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Apple recently expanded its Self Service Repair program to include Macs. Although the program itself still isn’t meant to be the end-all solution for Right to Repair advocates, it’s at least a move in the right direction.
Since the program was first launched, it has attracted criticism from Right to Repair advocates and repair organizations. That’s to be expected, since the program was never meant to be a perfect solution to the points offered by repair advocates, and has always been a way to try to head off right-to-repair and antitrust complaints.
There are even some responses suggesting that Apple’s expansion of the program to include Macs has made the company’s laptops “seem less repairable.”
Make no mistake, Apple’s Self Service Repair program isn’t perfect for anybody but Apple. However, there’s no getting around the fact that it does make Apple products more repairable.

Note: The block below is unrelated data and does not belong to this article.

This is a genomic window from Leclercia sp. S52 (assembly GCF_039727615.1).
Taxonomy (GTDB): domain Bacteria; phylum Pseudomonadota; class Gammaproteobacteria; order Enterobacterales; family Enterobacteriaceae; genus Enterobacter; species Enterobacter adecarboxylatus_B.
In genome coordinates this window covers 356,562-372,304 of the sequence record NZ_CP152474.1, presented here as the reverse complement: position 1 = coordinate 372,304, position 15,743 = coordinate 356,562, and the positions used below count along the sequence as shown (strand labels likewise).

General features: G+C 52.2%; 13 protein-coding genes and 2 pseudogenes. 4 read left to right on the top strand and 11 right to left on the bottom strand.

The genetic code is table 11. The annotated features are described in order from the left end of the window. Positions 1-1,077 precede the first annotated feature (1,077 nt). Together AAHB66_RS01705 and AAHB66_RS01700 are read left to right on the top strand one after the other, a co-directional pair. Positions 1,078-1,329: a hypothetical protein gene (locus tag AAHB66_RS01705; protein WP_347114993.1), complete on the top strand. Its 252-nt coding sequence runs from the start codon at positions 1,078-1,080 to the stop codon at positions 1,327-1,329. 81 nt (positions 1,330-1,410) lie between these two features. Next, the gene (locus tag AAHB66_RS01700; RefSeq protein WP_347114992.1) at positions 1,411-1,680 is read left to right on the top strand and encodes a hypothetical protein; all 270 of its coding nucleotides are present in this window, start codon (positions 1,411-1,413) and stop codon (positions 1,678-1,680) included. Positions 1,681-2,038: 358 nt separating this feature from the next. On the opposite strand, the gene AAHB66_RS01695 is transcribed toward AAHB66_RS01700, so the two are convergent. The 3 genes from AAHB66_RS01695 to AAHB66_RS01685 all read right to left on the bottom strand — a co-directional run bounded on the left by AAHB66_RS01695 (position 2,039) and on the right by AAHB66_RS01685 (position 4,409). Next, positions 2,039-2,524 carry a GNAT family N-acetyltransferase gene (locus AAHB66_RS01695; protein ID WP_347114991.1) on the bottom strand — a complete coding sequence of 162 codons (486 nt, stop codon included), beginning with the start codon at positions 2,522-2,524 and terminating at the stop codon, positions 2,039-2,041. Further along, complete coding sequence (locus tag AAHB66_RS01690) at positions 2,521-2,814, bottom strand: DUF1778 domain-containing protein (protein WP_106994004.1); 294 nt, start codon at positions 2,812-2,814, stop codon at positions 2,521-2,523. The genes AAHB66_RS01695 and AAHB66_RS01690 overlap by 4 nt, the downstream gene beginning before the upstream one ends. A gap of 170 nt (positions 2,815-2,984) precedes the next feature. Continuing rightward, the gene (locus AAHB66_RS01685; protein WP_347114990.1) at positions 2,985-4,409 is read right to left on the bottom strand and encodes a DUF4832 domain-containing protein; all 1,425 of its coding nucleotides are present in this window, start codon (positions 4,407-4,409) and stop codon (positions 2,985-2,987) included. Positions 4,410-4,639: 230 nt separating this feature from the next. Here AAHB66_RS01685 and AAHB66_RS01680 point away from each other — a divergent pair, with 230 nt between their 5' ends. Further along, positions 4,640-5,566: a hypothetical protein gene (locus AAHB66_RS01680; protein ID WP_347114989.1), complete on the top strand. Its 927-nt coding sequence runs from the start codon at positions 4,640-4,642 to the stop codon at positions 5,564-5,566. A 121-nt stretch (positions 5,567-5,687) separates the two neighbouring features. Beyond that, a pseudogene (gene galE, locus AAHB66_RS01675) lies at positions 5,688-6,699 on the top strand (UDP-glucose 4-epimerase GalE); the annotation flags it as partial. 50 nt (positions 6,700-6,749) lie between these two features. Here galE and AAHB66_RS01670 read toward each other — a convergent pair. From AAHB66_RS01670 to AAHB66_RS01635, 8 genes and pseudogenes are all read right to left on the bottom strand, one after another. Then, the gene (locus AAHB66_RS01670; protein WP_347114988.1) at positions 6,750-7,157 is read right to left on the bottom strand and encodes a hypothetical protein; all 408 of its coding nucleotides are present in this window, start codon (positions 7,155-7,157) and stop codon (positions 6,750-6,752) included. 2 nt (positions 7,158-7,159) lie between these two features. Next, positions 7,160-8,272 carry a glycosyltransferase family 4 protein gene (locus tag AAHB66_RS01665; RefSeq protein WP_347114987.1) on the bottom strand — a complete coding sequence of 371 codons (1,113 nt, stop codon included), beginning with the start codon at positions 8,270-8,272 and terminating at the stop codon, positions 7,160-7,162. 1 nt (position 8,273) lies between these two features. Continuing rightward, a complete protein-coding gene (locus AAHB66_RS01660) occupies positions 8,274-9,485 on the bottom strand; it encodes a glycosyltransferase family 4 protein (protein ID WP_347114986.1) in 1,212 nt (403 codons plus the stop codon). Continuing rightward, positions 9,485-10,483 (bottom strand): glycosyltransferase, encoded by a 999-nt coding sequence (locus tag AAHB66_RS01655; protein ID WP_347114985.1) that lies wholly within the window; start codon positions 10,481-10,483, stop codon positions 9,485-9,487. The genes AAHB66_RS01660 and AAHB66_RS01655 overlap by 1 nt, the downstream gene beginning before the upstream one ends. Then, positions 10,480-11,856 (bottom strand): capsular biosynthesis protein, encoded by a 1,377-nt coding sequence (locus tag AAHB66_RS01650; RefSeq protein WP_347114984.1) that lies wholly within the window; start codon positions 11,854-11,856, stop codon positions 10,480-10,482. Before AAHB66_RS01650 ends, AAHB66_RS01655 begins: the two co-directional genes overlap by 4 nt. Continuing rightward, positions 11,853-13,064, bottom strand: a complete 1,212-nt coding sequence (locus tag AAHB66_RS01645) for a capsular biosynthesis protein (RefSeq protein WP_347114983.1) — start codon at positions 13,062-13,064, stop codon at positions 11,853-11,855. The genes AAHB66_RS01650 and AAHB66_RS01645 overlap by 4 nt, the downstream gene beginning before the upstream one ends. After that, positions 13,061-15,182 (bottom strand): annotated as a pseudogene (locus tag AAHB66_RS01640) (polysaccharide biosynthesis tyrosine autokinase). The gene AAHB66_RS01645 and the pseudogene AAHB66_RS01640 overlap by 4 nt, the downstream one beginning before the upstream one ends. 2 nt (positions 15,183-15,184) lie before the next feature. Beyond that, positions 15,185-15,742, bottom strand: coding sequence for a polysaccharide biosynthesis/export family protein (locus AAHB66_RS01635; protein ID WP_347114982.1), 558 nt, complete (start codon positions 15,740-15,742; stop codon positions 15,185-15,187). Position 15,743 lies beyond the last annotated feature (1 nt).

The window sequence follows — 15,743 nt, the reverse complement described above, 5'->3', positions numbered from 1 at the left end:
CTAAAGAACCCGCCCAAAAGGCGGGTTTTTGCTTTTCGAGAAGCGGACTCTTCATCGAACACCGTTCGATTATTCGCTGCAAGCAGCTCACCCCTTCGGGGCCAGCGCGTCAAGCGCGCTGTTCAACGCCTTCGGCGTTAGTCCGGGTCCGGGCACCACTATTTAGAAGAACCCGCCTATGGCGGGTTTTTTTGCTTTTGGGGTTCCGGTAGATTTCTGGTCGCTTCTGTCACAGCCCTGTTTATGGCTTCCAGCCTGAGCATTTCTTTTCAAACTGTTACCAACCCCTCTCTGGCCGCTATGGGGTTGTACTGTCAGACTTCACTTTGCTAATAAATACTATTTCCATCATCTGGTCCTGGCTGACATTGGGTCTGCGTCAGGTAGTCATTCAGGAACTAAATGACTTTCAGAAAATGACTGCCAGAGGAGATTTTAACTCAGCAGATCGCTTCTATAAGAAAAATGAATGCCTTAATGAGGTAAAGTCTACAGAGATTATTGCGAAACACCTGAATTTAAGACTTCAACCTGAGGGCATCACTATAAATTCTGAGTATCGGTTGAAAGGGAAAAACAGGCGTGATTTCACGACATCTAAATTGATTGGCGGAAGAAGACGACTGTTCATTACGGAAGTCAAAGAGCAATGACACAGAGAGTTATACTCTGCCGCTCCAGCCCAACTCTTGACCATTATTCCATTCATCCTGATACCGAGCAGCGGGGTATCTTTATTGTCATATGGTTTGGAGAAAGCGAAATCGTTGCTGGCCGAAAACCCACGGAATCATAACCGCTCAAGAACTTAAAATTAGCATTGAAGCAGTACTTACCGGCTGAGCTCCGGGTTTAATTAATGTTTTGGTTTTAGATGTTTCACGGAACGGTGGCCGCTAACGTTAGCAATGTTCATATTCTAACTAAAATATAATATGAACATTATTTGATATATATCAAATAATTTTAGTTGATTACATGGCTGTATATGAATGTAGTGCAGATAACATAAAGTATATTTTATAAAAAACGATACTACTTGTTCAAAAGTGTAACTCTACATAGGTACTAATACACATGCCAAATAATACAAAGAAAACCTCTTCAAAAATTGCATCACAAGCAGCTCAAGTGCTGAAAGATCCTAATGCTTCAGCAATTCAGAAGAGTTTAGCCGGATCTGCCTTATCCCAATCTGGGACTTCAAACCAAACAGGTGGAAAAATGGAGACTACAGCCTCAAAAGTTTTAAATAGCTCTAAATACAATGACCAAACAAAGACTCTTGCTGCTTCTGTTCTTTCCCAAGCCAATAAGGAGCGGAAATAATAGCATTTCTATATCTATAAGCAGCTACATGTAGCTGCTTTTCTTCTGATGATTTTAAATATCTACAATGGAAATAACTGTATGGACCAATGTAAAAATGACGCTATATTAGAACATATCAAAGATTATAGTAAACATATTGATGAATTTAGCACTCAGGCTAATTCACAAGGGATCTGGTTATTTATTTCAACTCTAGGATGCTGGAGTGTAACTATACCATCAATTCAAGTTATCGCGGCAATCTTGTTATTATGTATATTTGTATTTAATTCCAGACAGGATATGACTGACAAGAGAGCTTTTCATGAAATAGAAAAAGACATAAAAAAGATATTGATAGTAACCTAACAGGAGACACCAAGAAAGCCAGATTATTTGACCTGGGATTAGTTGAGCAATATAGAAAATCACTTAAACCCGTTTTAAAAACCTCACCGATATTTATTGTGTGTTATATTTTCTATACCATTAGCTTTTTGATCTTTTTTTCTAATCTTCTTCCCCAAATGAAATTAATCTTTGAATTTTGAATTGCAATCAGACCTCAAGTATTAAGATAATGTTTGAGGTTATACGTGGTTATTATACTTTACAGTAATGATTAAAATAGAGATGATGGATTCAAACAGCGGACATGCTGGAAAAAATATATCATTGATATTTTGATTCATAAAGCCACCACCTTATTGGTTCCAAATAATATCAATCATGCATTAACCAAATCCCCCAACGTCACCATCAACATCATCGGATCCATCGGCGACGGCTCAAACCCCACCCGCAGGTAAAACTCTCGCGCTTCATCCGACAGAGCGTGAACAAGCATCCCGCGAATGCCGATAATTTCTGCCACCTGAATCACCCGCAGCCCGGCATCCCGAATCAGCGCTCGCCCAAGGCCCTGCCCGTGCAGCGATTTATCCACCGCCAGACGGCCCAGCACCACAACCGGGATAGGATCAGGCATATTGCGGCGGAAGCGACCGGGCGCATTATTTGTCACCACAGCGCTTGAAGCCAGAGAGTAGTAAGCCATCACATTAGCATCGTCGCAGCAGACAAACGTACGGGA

Self Service Repair is still in its infancy
Through the web portal, customers can order a variety of resources to fix their own Apple devices. That includes genuine parts and tool kits that can be purchased or rented, as well as manuals and documentation.
Earlier in August, Apple added the first two Mac devices to the program: the M1-equipped MacBook Pro and the MacBook Air. Although the program doesn’t cover every fix out there, it includes service resources for a number of common issues.
To start, Apple is only offering Mac-centric repair parts and manuals for its M1 models. However, it said that it’s going to add additional models to Self Service Repair later in 2022.
Criticism of Self Service Repair
Since the beginning, critics have said that the Self Service Repair program forced users through too many hoops to fix their own products. The U.S. Public Research Interest Group, which has been vocal in its criticism of Apple’s repair policies, said that the program still doesn’t mean that Apple…